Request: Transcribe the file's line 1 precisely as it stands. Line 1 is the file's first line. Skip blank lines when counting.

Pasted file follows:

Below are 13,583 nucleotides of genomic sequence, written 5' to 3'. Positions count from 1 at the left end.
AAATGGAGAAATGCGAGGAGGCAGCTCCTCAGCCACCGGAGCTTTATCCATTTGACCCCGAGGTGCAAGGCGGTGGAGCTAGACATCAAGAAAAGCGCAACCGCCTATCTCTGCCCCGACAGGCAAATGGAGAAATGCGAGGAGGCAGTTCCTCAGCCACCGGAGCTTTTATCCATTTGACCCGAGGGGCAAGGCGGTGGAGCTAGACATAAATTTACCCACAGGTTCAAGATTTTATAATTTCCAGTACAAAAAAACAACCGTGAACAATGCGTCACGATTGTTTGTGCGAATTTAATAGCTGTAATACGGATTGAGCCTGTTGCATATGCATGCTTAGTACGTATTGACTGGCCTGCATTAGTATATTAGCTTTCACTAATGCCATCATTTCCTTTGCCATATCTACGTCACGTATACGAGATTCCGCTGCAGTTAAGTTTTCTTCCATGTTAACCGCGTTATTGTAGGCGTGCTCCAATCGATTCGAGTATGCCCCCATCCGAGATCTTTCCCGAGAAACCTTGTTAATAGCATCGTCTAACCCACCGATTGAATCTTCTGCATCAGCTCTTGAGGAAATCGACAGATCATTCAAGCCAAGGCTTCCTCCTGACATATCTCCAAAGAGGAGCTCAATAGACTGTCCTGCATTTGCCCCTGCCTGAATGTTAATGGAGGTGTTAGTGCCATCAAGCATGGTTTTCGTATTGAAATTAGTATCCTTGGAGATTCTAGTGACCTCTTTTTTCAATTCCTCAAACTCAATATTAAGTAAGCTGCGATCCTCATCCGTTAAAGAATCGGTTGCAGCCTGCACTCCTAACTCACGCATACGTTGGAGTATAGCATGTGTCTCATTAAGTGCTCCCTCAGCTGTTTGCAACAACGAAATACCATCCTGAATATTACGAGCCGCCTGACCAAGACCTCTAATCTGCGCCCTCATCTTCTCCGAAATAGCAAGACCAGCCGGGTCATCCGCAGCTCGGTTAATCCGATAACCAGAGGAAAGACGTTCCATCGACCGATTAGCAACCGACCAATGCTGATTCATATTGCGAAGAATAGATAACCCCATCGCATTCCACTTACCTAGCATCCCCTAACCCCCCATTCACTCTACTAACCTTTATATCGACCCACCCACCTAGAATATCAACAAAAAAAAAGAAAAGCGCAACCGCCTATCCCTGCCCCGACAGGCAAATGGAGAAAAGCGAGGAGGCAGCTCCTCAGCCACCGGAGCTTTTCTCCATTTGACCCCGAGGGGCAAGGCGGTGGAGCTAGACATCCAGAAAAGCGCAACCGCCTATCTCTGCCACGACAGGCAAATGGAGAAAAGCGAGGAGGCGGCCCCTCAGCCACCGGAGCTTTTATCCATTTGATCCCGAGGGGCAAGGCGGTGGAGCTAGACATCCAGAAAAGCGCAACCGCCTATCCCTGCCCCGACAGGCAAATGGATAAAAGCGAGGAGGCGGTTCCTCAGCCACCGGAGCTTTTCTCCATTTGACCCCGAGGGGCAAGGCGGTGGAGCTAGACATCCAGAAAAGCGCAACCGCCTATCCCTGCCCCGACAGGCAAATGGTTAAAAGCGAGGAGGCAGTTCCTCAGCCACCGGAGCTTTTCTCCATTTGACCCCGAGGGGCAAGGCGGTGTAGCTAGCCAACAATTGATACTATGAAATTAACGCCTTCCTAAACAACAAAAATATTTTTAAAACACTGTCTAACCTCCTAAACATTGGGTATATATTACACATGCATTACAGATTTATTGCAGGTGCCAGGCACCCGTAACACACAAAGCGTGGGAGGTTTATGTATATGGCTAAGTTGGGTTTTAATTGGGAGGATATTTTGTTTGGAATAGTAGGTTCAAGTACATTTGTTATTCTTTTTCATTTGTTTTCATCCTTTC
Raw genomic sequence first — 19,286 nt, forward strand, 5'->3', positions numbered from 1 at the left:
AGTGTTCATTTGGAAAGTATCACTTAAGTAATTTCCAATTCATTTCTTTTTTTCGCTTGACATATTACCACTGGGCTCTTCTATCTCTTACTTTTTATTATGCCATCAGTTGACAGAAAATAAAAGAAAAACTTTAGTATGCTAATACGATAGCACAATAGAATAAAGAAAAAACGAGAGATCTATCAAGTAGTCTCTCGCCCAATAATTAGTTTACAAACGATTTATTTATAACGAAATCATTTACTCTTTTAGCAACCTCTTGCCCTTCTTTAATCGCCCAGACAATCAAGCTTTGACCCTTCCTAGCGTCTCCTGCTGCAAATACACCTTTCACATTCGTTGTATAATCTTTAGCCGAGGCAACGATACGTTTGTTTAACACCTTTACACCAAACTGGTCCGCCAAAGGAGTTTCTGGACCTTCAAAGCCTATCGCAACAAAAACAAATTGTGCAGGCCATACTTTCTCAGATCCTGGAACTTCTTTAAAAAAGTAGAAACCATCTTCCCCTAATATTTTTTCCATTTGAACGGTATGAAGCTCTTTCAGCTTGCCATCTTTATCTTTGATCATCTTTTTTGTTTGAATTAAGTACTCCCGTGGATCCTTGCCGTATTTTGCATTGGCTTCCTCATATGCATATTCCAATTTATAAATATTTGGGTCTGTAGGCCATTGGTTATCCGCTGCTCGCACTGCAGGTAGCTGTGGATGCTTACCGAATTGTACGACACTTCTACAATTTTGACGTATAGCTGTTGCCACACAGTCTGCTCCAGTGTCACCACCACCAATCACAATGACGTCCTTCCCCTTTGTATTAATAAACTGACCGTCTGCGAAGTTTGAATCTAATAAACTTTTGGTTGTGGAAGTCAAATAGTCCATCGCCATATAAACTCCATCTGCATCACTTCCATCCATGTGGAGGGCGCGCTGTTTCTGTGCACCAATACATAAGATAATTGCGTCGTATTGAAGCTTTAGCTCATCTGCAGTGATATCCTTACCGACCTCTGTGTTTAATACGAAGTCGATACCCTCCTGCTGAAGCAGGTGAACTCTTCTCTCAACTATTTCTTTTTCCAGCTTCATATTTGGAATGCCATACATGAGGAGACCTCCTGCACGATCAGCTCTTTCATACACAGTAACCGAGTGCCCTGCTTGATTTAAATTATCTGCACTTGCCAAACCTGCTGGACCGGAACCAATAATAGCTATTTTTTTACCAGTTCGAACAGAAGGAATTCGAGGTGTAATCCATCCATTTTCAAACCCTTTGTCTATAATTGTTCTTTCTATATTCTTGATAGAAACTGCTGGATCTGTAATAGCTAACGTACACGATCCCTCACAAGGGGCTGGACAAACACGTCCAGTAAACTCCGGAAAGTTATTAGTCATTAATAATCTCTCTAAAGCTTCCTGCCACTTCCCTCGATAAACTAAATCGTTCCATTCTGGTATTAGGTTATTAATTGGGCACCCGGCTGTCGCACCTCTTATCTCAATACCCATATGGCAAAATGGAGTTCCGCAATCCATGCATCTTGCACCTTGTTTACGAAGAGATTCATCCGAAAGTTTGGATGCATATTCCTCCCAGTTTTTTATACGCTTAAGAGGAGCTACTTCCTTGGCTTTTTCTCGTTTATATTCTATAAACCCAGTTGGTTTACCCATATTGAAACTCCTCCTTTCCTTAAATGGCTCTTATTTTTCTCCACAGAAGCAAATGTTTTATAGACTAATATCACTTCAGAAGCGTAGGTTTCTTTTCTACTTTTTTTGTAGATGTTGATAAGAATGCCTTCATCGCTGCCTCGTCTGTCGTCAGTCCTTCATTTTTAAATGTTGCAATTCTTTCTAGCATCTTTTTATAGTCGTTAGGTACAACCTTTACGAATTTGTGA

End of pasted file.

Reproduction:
Below are 13,583 nucleotides of genomic sequence, written 5' to 3'. Positions count from 1 at the left end.